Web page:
01 March 2009

matters of the heart::3

I know that I've mentioned before the notion that as we wind our way through the city from one place to another, we tend to take routes that have some kind of emotional resonance for us. I came across the idea in a novel, but try as I might I can't quite find the title or the author. As I've moved into another year of blogging, I've realised that there is not only a certain cycle to what I do - sowing, planting, walking, eating - but also to the places I choose to go, visit and see, and the paths I take to get there. Some of these are everyday journeys - to my mum's, or work - and others are simply places that I want to visit again. This wall is at the bottom of the chalk cliffs on the walk between Broadstairs and Margate, a location well documented in snapshots taken years ago on one of our seaside outings. I had quite forgotten about it until one of the pictures turned up last week.

I realise that these preferences may result in some repetition here and I can only apologise for that. I was surprised, for example, at how often walls turned up in my blog and I mentioned this to my brother - only to be expected, he said, if you live where we live. That was some consolation, for there are some walls I am very fond of - these specimens on the east side of the Regent's Canal ,south of Old Ford Road; and a recent discovery on Old Bethnal Green Road, where two walls meet underneath a railway arch, the space between colonised by (Hart's Tongues?) ferns

Colette recounts the story of her brother's going back to hear the sound of a gate creaking only to find to his disappointment that it has been oiled and the notes lost . I went back once to capture the scent of a stone ledge opposite the block of flats we used to live in. In the sun it used to give off a dusty, baked smell. The ledge was there, but the scent gone.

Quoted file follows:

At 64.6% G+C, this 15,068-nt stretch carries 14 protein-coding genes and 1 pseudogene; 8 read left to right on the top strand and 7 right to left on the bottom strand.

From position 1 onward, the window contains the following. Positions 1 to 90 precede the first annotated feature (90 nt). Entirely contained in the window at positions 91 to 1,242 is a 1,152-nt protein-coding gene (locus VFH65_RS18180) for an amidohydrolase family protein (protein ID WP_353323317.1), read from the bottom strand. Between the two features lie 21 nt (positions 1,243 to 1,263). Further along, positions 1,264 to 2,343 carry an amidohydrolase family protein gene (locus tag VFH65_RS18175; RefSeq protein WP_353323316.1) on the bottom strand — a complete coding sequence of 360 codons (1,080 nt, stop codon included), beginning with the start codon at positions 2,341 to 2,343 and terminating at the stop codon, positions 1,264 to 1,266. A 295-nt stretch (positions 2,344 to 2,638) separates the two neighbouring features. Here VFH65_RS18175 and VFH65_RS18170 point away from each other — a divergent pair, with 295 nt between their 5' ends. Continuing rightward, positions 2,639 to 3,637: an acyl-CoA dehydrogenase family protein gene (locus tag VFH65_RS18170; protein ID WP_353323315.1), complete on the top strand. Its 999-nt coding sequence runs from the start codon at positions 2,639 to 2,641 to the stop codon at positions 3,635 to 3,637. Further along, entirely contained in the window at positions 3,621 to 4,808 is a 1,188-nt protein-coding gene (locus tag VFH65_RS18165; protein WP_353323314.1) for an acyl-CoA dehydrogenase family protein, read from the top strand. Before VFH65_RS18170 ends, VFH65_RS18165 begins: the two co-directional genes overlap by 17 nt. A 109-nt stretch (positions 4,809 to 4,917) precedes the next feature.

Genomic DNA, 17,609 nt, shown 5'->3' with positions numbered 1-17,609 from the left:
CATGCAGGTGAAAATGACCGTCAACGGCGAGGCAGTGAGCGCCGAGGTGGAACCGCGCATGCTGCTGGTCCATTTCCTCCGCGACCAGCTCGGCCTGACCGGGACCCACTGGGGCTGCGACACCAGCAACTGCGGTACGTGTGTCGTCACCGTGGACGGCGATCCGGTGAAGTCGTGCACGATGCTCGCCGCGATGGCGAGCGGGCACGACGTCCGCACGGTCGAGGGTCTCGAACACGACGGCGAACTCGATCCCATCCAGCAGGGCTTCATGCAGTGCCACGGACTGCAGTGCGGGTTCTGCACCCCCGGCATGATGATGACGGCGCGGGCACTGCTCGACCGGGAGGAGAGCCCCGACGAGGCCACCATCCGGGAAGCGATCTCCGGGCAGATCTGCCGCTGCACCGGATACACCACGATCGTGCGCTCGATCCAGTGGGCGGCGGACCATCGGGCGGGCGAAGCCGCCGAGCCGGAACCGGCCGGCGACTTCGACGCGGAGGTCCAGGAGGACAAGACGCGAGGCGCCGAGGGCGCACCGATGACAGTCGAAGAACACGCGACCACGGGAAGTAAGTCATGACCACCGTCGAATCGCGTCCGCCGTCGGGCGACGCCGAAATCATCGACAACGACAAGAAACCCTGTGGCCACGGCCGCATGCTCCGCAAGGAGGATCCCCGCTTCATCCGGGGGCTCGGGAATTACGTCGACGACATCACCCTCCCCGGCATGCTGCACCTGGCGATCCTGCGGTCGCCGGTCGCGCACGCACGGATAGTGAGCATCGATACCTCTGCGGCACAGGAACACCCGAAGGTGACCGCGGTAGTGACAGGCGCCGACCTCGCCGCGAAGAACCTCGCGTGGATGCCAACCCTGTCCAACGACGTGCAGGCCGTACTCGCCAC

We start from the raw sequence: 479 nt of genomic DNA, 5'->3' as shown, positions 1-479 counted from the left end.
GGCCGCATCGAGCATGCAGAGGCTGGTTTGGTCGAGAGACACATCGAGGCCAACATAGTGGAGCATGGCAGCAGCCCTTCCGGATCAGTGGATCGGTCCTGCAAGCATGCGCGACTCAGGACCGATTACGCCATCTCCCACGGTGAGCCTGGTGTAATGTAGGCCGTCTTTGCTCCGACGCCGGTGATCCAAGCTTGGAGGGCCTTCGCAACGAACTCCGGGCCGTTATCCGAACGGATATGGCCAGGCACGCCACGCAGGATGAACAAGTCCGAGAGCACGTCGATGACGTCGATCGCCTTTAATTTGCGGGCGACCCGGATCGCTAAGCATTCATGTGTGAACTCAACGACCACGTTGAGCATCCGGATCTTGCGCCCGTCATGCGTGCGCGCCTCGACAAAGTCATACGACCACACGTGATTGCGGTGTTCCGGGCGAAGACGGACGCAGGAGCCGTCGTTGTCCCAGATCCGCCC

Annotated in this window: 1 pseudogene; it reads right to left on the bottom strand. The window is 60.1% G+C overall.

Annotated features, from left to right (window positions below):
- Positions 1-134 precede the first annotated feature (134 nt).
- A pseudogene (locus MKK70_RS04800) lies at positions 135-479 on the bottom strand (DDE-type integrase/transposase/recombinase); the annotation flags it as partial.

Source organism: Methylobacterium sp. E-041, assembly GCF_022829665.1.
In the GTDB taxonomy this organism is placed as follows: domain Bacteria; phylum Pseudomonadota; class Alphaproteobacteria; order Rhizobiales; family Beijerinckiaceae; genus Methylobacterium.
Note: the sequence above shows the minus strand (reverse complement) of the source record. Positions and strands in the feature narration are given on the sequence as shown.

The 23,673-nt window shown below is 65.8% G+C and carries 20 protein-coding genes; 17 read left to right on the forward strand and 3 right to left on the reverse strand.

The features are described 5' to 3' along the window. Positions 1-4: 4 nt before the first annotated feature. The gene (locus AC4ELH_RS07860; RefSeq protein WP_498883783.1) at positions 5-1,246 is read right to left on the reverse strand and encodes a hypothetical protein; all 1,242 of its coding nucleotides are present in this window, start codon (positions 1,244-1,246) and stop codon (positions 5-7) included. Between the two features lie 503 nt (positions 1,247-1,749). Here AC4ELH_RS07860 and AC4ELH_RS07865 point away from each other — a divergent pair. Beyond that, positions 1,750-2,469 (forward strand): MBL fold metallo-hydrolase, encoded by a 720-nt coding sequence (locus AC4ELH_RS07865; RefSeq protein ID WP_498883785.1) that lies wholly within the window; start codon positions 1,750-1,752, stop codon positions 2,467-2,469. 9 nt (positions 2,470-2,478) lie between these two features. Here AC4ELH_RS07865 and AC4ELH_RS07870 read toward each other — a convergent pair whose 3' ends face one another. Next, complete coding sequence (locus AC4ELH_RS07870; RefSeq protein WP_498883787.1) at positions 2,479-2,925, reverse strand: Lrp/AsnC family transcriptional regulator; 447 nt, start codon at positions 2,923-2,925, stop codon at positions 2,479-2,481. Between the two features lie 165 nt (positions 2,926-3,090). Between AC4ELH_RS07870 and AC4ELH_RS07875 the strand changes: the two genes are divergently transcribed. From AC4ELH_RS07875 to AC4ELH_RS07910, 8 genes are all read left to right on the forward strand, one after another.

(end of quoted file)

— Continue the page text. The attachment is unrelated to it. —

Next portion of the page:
So I've decided that I'm going to have to make a bit more effort. Take in some new places, find some new paths, create some new ones. Should be fun.


Anonymous said...

Lovely photos, and lovely sentiments. I look forward to seeing what you find!

Anonymous said...

I know what you are saying about new paths, but I do find something pleasingly cummulative about the layered narratives and memories of walking the same paths over and over again (perhaps like Dorothy Wordsworth).

Just like you with walls, I have found that concrete has a bizarrely Proustian effect on me. When I lived in Sheffield, I felt a peculiarly emotive connection to a particular spot on a particular rather run-down street. For ages, I couldn't fathom it, then later realised it was because of the *precise* shape of the concrete moulding that had been used to form the edge of the pavement - exactly the same kind of concrete on a familiar Rochdale street from my childhood.